This time last year the world was watching an event unfold in Africa. The eyes of the world were not fixed on Africa because a civil war was unfolding or genocide was committed by a callous regime. The fixation was caused by ‘the beautiful game’ being played as South Africa hosted the 2010 FIFA World Cup. This was a proud moment for South Africa and the continent. During the presentation of the South African bid on the 14 May 2004, Thabo Mbeki said that millions of Africans on the continent and the African Diaspora had ‘embarked on an exciting human journey. This is a journey away from conflict, repression and endemic poverty’. During his presentation to the executive committee of FIFA in 2008, Mbeki remarked that the Soccer World Cup “is an African journey of hope”.1
It was clear from the start of the bid campaign for the Soccer World Cup 2010 that it was not only a campaign for South Africa but also for the continent. The bid book made reference to the fact that the event was part of a policy to stimulate the African Renaissance and the New Partnership for Africa’s Development (NEPAD) goals. 2 According to Cornelissen and Swart, two distinct features dominate South Africa’s bid activism for mega sport events: development and Africa’s revival. Such events are used as foreign policy tools to enhance international image and profile as well as economic advantages. 3 The inclusion of Africa as part of the bid focused the spotlight not only on South Africa but also the continent. Deputy minister Marius Fransman referred to South Africa as the stage and Africa as the theatre during the world cup and reiterated the point that sport (events) are a tool that can be used in foreign relations(policy). ‘It is worth mentioning that the 2010 FIFA World Cup helped our country to consolidate our shared spirit of unity in purpose and unfaltering sense of patriotism. Most importantly, it also entrenched our foreign policy imperative of consolidating the African Agenda.’4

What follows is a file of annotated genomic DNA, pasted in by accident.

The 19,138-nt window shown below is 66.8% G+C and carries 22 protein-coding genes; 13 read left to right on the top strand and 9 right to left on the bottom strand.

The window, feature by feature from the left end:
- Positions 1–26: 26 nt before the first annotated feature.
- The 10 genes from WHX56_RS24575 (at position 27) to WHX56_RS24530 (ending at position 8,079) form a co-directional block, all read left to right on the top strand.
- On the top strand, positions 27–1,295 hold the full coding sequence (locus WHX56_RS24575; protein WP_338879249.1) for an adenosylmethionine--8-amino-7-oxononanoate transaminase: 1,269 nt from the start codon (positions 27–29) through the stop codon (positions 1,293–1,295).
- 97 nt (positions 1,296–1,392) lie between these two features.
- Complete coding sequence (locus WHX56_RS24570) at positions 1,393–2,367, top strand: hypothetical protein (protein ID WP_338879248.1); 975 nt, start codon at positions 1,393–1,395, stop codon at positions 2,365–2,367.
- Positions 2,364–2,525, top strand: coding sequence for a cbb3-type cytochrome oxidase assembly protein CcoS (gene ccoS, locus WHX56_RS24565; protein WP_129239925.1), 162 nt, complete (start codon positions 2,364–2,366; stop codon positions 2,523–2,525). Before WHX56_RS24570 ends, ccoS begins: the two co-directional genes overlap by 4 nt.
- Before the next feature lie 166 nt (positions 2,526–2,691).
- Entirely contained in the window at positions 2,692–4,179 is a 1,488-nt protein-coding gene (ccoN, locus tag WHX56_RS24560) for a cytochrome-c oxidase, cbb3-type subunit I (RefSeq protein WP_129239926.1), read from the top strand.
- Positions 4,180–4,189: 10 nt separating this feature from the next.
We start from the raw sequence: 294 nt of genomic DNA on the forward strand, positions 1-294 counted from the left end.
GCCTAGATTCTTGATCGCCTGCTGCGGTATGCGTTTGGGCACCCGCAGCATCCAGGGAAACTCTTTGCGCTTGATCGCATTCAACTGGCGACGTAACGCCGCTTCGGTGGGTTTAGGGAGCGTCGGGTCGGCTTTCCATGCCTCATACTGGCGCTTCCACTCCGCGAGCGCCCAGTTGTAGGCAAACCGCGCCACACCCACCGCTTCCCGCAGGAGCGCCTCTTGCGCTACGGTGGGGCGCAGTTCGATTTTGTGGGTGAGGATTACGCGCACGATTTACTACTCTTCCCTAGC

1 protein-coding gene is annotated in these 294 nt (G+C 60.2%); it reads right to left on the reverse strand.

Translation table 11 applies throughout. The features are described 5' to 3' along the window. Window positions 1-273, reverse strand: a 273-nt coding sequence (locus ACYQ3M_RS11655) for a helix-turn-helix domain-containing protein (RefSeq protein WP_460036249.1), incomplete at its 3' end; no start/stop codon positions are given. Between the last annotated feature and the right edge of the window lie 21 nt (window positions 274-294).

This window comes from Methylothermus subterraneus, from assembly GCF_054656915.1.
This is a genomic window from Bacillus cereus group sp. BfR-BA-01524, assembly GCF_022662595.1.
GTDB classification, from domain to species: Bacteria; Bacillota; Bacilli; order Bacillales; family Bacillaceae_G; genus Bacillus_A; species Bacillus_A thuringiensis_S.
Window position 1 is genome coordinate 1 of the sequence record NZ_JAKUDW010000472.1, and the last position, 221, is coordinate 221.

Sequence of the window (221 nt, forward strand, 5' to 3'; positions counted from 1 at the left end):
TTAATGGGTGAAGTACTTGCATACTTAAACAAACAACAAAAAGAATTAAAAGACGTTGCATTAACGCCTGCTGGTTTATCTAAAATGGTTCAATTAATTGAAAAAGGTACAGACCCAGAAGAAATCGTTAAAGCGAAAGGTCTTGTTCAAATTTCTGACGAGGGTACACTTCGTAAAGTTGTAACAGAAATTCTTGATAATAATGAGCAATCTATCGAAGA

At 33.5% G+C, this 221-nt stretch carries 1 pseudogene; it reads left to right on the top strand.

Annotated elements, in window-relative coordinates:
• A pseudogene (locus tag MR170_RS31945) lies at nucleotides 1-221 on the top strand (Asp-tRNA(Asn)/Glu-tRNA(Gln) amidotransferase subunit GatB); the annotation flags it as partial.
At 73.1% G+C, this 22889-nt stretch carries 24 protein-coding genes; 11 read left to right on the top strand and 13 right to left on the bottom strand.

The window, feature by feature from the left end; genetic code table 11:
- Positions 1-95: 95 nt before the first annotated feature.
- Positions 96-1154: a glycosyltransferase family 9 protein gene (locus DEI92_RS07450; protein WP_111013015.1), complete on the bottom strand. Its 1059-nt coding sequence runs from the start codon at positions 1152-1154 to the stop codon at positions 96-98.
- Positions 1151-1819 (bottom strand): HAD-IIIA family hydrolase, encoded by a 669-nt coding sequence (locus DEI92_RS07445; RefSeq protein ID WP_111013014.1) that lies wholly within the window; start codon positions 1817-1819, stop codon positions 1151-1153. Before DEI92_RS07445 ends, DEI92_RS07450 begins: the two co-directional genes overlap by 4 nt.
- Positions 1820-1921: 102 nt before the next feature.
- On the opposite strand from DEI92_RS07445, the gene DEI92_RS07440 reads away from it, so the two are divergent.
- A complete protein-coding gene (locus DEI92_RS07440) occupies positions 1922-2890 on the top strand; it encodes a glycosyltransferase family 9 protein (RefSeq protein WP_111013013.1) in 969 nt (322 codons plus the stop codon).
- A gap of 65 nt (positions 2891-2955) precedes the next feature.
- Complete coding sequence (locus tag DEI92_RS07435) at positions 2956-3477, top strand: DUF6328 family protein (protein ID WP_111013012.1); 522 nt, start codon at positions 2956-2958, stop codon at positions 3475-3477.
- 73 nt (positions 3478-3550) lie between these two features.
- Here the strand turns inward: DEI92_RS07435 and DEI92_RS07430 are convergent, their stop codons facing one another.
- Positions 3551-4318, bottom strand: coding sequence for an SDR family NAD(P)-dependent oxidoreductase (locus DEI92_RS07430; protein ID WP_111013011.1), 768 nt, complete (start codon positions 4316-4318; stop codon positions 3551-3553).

A month after the kickoff it was clear to the world that South Africa had hosted a successful World Cup. Thabo Mbeki remarked that “South Africa and Africa have now hosted an eminently successful 2010 Soccer World Cup. The Afro-pessimists who thought we would fail because we are ‘the hopeless continent’ have been proven wrong.”5 Similar sentiments were expressed by President Jacob Zuma who said that South Africa and the continent should build on the success and not lose momentum. 6
Two observations come to mind. Firstly, South Africa as a country still has the capacity to play on the international stage. Secondly, that capacity can be directed towards improving the plight of the African continent, particularly through the resolution of conflicts.
If hosting major sporting events is part of South Africa’s foreign policy then it is an exercise in soft power. South Africa should leverage the gains made through this soft power by amplifying its voice in solving the hard issues facing the continent. The arenas that South Africa can play in to change the game for Africa include the Southern African Development Community (SADC), African Union (AU) and the United Nations Security Council (UNSC). One year after the World Cup, South Africa occupies an important place in each of these arenas as it currently chairs the Organ on Peace, Development and Security of SADC; it serves on the AU Peace and Security Council and it is one of the African non-permanent members on the UNSC for 2011-2012. The matches have started on all three arenas but the final whistle has not blown and the scores are still unknown.